‘But godliness with contentment is great gain.‘ [1 Timothy 6:6 NIV]
In my last post, Christianity and the Thou Shall Nots, we talked a bit about godliness. I would like to share a few more thoughts on 1 Timothy 6:6, particularly on the contentment part of the verse.
I don’t have a definite definition for what contentment is but I believe that contentment is what makes a person delight in what God has blessed him/her with, however much that is.
Contentment reflects an awareness of what you have (too many of us have such a tunnel vision kind of fixation on what we don’t have) and a recognition that all you have, you received [1 Corinthians 4:7b NIV]. This understanding therefore prompts you to acknowledge the One from whom you received what you have been given with an attitude that honours both the Giver and His gift(s). Contentment is not a response to an “it could be worse” mentality; it’s a response that reflects a grateful heart that acknowledges the fact that God knows and gives to each of His own exactly what He knows they need, when they need it.
The truth is that contentment really is not about how much you have; you can have a whole lot and be discontent and bitter about what you don’t have and you can have very little and rejoice in the fact that you have something at all.
Godliness with contentment…
As I shared in my last post, there’s a tendency to look at what others [some of whom are ungodly] are getting or gaining and think you’re failing or missing out on something grand. Nothing can be gained that makes an ungodly life worth it; there’s so much more to lose than there is to gain.
Very often, the basis for comparing ourselves with those who seem to be doing well is what they have— material possessions— that we don’t have. The gifts of God to us are so much more than these. Don’t compare yourself to others, especially regarding possessions and earthly, material things— it’s probably one of the quickest ways to discontentment and bitterness.
Blessing is so much more than money and worldly possessions. Like Jesus says in Luke 12:15 NIV, life does not consist in an abundance of possessions. To name a few of them, blessings include:
● “the peace of God that passes all understanding” — Philippians 4:6-7 NKJV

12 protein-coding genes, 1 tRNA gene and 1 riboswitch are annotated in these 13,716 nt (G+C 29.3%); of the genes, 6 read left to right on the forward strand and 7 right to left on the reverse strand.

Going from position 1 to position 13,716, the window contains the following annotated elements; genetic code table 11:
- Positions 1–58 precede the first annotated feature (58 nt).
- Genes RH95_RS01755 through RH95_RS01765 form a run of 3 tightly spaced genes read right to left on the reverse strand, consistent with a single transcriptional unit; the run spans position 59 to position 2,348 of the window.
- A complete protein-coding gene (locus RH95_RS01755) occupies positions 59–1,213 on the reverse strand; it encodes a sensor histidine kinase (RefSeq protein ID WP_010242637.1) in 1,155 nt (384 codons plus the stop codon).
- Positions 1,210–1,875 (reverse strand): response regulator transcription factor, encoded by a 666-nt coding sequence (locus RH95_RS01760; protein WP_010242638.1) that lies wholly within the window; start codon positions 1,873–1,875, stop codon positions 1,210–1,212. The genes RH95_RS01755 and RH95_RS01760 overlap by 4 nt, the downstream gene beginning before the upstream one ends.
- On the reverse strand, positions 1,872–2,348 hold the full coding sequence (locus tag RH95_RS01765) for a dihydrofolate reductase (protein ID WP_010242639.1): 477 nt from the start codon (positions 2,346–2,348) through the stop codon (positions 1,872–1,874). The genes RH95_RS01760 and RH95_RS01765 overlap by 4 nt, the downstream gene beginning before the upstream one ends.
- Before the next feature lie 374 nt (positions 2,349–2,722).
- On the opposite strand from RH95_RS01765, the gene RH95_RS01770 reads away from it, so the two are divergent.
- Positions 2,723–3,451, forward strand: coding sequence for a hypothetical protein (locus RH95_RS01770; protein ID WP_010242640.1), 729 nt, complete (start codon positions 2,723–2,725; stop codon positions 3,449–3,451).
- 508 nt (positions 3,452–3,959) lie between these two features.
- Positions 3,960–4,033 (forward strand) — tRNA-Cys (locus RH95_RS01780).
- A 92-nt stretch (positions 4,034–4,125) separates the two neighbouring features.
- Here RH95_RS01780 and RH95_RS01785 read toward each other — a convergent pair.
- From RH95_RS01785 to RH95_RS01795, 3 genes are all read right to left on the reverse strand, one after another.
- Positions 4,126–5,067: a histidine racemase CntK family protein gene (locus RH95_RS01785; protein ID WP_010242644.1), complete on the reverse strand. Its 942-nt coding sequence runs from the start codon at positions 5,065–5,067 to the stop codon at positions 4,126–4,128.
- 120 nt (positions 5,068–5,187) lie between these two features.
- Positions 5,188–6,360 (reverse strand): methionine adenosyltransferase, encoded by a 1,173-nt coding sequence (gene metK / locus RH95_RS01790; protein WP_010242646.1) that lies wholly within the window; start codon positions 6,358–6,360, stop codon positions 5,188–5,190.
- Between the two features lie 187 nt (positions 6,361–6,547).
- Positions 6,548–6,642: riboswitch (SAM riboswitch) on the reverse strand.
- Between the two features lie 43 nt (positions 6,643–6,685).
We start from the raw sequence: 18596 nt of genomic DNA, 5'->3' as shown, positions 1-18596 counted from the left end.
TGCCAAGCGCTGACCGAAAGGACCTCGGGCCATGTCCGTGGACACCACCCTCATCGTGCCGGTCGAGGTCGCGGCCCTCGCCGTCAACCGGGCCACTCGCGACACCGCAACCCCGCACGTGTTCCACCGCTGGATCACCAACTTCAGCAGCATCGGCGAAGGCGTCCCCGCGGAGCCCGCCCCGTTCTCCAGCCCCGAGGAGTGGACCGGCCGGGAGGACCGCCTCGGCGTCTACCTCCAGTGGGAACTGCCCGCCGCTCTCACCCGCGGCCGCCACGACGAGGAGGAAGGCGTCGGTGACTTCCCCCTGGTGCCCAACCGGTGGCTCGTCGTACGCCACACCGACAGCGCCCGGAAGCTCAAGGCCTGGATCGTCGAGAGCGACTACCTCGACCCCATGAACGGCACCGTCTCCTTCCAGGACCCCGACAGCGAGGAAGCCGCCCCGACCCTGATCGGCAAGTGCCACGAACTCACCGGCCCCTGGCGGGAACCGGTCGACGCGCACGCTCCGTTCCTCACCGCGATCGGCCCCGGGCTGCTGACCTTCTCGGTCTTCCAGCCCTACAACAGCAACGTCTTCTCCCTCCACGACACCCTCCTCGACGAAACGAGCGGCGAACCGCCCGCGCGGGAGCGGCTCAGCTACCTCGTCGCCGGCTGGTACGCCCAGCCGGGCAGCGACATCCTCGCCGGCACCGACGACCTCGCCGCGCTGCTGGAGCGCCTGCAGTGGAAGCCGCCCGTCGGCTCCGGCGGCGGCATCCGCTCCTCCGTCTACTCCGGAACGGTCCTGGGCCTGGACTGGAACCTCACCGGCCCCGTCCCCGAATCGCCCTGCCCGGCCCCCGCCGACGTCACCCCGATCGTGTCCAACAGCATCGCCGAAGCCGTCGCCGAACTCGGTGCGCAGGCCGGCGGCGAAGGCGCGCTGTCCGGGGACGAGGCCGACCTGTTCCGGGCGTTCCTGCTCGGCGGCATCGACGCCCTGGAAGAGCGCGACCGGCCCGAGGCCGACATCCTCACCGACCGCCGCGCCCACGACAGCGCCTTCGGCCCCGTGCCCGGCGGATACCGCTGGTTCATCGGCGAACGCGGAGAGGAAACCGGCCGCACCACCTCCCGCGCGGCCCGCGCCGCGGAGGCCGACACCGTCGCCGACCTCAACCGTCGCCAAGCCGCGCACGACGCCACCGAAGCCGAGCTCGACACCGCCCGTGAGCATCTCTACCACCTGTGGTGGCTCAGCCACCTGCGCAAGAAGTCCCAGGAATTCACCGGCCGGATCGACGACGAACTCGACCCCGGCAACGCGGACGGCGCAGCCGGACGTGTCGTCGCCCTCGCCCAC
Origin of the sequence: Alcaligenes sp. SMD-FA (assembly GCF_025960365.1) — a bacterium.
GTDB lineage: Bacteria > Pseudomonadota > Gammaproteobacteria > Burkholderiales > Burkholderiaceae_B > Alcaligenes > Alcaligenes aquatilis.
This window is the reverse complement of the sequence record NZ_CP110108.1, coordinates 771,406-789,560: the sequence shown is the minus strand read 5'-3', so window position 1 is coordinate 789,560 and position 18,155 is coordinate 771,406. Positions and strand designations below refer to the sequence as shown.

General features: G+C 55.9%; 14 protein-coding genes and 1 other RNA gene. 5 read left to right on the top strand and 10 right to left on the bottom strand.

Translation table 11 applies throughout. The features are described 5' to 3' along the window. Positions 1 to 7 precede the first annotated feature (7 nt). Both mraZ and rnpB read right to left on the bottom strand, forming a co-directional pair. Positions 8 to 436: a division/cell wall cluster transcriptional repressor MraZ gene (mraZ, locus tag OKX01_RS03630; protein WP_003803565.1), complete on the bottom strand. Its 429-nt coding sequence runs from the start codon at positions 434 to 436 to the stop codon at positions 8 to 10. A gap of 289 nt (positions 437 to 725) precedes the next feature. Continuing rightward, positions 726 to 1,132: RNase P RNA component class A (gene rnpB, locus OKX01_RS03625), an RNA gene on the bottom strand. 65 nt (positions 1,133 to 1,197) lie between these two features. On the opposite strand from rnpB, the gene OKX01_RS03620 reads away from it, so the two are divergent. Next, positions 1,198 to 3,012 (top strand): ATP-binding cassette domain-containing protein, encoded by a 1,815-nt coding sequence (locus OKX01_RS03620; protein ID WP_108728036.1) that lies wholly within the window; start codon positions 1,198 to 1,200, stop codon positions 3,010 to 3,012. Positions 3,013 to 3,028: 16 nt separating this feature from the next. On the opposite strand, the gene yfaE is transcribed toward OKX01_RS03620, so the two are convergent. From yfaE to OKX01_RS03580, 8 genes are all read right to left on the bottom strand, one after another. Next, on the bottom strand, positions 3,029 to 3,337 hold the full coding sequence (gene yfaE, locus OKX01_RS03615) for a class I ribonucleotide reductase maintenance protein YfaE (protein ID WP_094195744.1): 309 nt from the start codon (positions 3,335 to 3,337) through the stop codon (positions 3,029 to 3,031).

● deliverance and protection [from unseen battles] — Genesis 35:5 NIV (They were not pursued because “the terror of God fell on the towns around them…” Isn’t this something! I bet they didn’t even realize how real the threat of being attacked was.)
● provision from sources we didn’t even know exist: Deut. 8:3 NIV
Godliness with contentment is GREAT GAIN!
GREAT GAIN because:
1 — Ultimately, we can’t keep any of the things we gain outside of our walk with God [grand mansions, sleek cars, academic knowledge, excellent portfolios, etc.] for we brought nothing into the world, and we can take nothing out of it. [1 Timothy 6:7 NIV]
Jim Elliot said, “He is no fool who gives what he cannot keep to gain that which he cannot lose.”
2 — Those things that we chase out of discontentment are traps and temptations that destroy.
 Those who want to get rich fall into temptation and a trap and into many foolish and harmful desires that plunge people into ruin and destruction. For the love of money is a root of all kinds of evil. Some people, eager for money, have wandered from the faith and pierced themselves with many griefs. [1 Timothy 6:9-10 NIV]
So… where should our pursuit of godliness begin?
It begins right where we are. Sometimes, we feel that we need to get our affairs in order before we can turn to God but all this does is take us farther away from Him. Getting Him involved is how to get those affairs in order. Start from exactly where you are. He wants you to come as you are. He will make you into who He wants you to be.
You have a choice to make. Will you choose godliness and contentment with it?
— Invite God into your life [whether it’s for the first time or whether you need to re-invite Him because you invited Him before and then ignored Him].
— for grace to be godly… AND to remain in Christ.
— for a heart that is content and is full of gratitude because you actually see what God does for you, and not what you want that you don’t have.